We all want control in our lives. That’s a lot of what makes us human. We take a lot of measures to customize the elements in our lives. But we have no choice but to surrender far too much power to our computers’ operating systems.
I’m not a big fan of Windows 8 and other big-name OS blasting us with major changes. We don’t get a chance to request changes or approve them, and we end up having to adjust, often to things we don’t want anyway. If they change the makeup of our desktop, they’re going too far.
All I can say is, sometimes when you see a problem and you don’t see a fix, that’s when you start a company. And there’s a long tradition of companies being started to make something the founders wanted to see.
Enter Operating System U, OSu. It’s not Ohio State University with a lower-case “u.” The “u” is for you, the one reading this, and the one wishing to control your operating system. The standout thing about OSu is how much customization it gives to the user. That’s our mission and our statement. (It also happens to be our mission statement, but I’m done with little jokes).
OSu is Linux-based. It boasts a Wayland display server, which I love because it squashes clunky xorg extensions and renders directly. We’re also looking at starlight and customization through GUI’s.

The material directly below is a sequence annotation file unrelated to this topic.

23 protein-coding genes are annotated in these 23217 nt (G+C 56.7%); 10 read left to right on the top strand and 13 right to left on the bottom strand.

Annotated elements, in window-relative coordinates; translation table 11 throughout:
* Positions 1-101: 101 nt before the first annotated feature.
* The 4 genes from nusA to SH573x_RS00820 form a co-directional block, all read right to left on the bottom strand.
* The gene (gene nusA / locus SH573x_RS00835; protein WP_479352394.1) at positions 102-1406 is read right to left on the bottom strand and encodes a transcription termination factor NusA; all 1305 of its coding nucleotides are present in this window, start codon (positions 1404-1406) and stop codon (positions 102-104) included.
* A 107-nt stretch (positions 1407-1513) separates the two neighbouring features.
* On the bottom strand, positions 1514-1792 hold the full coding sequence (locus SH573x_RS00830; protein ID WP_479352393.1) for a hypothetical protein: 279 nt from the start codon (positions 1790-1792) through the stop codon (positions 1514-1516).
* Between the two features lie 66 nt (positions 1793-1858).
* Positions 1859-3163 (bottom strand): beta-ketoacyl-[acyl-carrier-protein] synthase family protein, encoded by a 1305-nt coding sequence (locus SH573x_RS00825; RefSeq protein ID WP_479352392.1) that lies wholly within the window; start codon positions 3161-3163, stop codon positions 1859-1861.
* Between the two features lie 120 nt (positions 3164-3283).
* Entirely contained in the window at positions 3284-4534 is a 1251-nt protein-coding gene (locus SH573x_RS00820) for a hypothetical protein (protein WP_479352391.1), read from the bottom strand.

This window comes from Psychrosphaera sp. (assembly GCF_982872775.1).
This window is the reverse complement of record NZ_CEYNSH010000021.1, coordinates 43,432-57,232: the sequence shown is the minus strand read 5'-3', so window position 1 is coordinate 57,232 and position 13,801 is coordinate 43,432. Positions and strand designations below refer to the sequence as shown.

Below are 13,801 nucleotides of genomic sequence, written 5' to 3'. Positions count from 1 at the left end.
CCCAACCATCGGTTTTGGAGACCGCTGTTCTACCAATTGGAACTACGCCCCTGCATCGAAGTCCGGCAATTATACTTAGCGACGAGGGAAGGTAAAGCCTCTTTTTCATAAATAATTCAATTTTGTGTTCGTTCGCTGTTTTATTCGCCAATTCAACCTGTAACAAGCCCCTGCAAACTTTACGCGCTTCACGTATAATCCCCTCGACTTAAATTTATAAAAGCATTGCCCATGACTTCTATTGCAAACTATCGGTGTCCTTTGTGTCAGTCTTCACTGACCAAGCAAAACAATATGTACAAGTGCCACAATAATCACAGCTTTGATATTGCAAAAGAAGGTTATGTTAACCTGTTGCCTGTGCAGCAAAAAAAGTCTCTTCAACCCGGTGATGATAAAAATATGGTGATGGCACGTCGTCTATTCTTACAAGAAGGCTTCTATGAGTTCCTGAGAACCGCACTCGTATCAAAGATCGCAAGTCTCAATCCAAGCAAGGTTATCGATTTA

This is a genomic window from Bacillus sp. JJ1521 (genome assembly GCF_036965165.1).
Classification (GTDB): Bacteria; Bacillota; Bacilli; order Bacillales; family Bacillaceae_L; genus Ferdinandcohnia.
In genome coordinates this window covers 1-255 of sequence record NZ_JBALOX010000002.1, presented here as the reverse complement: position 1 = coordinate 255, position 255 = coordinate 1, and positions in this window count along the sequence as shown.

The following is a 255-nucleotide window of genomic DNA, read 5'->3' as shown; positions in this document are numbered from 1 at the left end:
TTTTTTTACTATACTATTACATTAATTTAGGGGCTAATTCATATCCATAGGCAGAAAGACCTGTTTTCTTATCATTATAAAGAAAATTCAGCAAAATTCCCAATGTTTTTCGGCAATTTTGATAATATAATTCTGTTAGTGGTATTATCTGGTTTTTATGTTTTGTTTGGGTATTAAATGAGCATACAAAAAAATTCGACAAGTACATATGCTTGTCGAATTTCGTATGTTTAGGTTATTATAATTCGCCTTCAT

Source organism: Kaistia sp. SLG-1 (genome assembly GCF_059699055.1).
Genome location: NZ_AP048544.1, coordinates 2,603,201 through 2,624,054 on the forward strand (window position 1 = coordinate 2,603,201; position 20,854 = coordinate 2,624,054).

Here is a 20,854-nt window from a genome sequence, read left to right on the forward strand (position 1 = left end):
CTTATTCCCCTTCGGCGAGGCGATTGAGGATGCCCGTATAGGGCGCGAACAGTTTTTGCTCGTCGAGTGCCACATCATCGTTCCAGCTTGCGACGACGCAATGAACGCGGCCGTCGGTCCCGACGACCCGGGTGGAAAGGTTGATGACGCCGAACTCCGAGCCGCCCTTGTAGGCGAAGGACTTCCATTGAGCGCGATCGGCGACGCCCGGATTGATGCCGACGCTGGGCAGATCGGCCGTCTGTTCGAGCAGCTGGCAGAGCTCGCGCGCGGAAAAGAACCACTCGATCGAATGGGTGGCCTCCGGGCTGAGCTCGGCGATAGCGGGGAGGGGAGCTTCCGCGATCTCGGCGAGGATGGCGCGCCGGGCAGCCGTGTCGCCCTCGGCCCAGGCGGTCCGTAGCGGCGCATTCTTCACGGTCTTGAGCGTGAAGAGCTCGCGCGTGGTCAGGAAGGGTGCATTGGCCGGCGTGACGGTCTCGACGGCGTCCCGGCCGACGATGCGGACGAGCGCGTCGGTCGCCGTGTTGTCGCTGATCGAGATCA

What we’re hoping for is to deliver the system to people pre-loaded in laptops. We’re aspiring to retail partnerships that put us on a level playing field with some of the big boys who have their own agreements with the big box stores.
We have a great team—though I may be a bit biased—and we’ve done the coding and have a lot of the guts in place. But we’re still doing some development and we’re about to launch a Kickstarter campaign—July 22nd to be exact. We’re looking to raise $250,000, ambitious, but doable.
I’m proud of what we’ve done so far, just getting things going. We know a lot of the hard work is still ahead of us, but an OS that puts the user in control is something I deeply believe in, and that commitment is what’s going to get us through.
Authored by Andrew Bernstein